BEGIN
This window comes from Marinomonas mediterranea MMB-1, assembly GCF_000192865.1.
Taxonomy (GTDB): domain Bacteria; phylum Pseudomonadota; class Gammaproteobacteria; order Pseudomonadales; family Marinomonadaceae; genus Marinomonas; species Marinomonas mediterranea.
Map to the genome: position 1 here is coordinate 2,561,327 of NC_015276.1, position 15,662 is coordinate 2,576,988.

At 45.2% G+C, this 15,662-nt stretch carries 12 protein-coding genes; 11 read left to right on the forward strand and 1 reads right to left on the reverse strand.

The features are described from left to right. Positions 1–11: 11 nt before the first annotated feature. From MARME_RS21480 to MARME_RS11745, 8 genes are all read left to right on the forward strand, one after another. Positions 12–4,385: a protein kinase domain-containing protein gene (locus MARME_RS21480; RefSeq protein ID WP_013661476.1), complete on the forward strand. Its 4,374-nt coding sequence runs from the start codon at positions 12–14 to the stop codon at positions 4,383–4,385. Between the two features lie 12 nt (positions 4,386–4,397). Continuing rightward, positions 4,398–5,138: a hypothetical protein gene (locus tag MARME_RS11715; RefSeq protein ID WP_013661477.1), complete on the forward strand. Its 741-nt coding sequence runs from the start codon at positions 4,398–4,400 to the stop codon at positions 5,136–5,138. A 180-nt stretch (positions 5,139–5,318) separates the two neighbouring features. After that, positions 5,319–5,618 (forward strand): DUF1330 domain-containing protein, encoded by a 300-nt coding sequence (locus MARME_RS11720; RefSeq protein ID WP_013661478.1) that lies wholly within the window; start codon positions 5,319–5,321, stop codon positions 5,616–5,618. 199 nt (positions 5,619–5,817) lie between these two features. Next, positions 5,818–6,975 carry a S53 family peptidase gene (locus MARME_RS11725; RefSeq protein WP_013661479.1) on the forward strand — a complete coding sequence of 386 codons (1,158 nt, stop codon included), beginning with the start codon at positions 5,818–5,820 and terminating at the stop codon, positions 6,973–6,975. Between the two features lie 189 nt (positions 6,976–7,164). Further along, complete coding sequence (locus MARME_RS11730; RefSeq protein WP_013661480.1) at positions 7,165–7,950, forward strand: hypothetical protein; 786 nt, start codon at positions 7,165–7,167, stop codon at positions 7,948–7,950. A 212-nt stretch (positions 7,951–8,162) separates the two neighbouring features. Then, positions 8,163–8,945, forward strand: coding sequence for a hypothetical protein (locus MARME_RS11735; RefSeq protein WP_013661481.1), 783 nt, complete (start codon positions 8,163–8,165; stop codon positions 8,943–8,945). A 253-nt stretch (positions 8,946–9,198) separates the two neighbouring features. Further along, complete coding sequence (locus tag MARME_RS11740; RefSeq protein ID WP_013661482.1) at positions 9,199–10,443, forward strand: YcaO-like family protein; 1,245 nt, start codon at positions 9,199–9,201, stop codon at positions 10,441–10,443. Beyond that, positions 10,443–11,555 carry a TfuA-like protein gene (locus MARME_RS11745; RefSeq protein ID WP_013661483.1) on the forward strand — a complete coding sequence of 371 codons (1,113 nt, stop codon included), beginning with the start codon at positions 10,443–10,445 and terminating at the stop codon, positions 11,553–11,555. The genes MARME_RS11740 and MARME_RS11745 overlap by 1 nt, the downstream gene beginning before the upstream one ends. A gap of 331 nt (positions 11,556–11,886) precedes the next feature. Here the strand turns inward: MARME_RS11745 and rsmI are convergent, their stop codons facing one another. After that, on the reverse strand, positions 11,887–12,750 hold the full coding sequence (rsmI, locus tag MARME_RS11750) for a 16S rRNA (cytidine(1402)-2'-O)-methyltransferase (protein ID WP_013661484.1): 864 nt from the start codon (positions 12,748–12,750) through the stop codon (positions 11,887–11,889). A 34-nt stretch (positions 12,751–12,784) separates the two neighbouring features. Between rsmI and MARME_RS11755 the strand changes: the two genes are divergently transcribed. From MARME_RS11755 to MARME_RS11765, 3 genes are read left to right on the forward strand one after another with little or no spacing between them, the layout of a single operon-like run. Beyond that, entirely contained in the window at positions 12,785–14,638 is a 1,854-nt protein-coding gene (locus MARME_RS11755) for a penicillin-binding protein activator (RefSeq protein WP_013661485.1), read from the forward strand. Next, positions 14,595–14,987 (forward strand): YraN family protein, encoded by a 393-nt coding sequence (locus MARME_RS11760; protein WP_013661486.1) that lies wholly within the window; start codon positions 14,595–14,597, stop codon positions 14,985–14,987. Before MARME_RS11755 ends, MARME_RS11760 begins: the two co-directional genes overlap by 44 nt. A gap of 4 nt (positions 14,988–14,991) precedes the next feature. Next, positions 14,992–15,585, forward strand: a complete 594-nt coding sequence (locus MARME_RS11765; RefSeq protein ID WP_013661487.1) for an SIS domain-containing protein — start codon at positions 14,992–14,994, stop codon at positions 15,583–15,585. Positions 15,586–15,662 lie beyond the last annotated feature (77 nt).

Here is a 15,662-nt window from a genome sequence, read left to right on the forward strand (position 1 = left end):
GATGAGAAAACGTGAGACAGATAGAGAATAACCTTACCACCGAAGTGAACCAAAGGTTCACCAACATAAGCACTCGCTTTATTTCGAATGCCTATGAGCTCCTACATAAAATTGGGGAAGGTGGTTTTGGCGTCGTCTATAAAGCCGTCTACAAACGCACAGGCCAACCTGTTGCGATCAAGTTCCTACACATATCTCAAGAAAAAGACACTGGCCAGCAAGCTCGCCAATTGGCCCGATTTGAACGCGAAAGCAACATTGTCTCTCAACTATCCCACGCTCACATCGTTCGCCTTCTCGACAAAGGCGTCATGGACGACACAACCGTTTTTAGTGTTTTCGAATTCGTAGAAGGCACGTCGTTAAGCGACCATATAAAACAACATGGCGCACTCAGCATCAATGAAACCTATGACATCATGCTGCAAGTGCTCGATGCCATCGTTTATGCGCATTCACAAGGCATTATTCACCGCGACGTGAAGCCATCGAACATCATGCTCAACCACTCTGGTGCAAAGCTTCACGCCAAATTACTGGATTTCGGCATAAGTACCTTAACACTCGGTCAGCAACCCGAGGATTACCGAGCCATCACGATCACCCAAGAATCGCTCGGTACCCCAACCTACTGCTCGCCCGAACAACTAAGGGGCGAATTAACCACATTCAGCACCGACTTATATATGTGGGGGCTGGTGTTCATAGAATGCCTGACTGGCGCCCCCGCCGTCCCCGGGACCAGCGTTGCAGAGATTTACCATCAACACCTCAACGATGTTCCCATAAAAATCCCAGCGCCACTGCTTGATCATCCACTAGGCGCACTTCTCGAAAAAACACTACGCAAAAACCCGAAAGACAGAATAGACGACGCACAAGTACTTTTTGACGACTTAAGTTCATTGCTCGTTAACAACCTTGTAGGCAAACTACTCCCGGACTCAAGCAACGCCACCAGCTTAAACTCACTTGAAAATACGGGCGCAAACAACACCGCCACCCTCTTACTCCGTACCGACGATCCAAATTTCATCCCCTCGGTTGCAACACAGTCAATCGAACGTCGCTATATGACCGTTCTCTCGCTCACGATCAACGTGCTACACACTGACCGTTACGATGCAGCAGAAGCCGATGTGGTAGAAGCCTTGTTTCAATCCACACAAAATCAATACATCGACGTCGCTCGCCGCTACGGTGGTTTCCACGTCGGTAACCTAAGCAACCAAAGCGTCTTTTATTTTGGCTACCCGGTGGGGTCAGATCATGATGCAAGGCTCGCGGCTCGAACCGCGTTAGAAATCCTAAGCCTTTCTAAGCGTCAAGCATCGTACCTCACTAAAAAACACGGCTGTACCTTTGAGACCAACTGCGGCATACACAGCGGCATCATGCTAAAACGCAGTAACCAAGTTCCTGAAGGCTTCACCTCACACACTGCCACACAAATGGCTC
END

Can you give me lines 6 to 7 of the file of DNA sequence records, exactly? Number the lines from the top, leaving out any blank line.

Here is a 15,662-nt window from a genome sequence, read left to right on the forward strand (position 1 = left end):
GATGAGAAAACGTGAGACAGATAGAGAATAACCTTACCACCGAAGTGAACCAAAGGTTCACCAACATAAGCACTCGCTTTATTTCGAATGCCTATGAGCTCCTACATAAAATTGGGGAAGGTGGTTTTGGCGTCGTCTATAAAGCCGTCTACAAACGCACAGGCCAACCTGTTGCGATCAAGTTCCTACACATATCTCAAGAAAAAGACACTGGCCAGCAAGCTCGCCAATTGGCCCGATTTGAACGCGAAAGCAACATTGTCTCTCAACTATCCCACGCTCACATCGTTCGCCTTCTCGACAAAGGCGTCATGGACGACACAACCGTTTTTAGTGTTTTCGAATTCGTAGAAGGCACGTCGTTAAGCGACCATATAAAACAACATGGCGCACTCAGCATCAATGAAACCTATGACATCATGCTGCAAGTGCTCGATGCCATCGTTTATGCGCATTCACAAGGCATTATTCACCGCGACGTGAAGCCATCGAACATCATGCTCAACCACTCTGGTGCAAAGCTTCACGCCAAATTACTGGATTTCGGCATAAGTACCTTAACACTCGGTCAGCAACCCGAGGATTACCGAGCCATCACGATCACCCAAGAATCGCTCGGTACCCCAACCTACTGCTCGCCCGAACAACTAAGGGGCGAATTAACCACATTCAGCACCGACTTATATATGTGGGGGCTGGTGTTCATAGAATGCCTGACTGGCGCCCCCGCCGTCCCCGGGACCAGCGTTGCAGAGATTTACCATCAACACCTCAACGATGTTCCCATAAAAATCCCAGCGCCACTGCTTGATCATCCACTAGGCGCACTTCTCGAAAAAACACTACGCAAAAACCCGAAAGACAGAATAGACGACGCACAAGTACTTTTTGACGACTTAAGTTCATTGCTCGTTAACAACCTTGTAGGCAAACTACTCCCGGACTCAAGCAACGCCACCAGCTTAAACTCACTTGAAAATACGGGCGCAAACAACACCGCCACCCTCTTACTCCGTACCGACGATCCAAATTTCATCCCCTCGGTTGCAACACAGTCAATCGAACGTCGCTATATGACCGTTCTCTCGCTCACGATCAACGTGCTACACACTGACCGTTACGATGCAGCAGAAGCCGATGTGGTAGAAGCCTTGTTTCAATCCACACAAAATCAATACATCGACGTCGCTCGCCGCTACGGTGGTTTCCACGTCGGTAACCTAAGCAACCAAAGCGTCTTTTATTTTGGCTACCCGGTGGGGTCAGATCATGATGCAAGGCTCGCGGCTCGAACCGCGTTAGAAATCCTAAGCCTTTCTAAGCGTCAAGCATCGTACCTCACTAAAAAACACGGCTGTACCTTTGAGACCAACTGCGGCATACACAGCGGCATCATGCTAAAACGCAGTAACCAAGTTCCTGAAGGCTTCACCTCACACACTGCCACACAAATGGCTC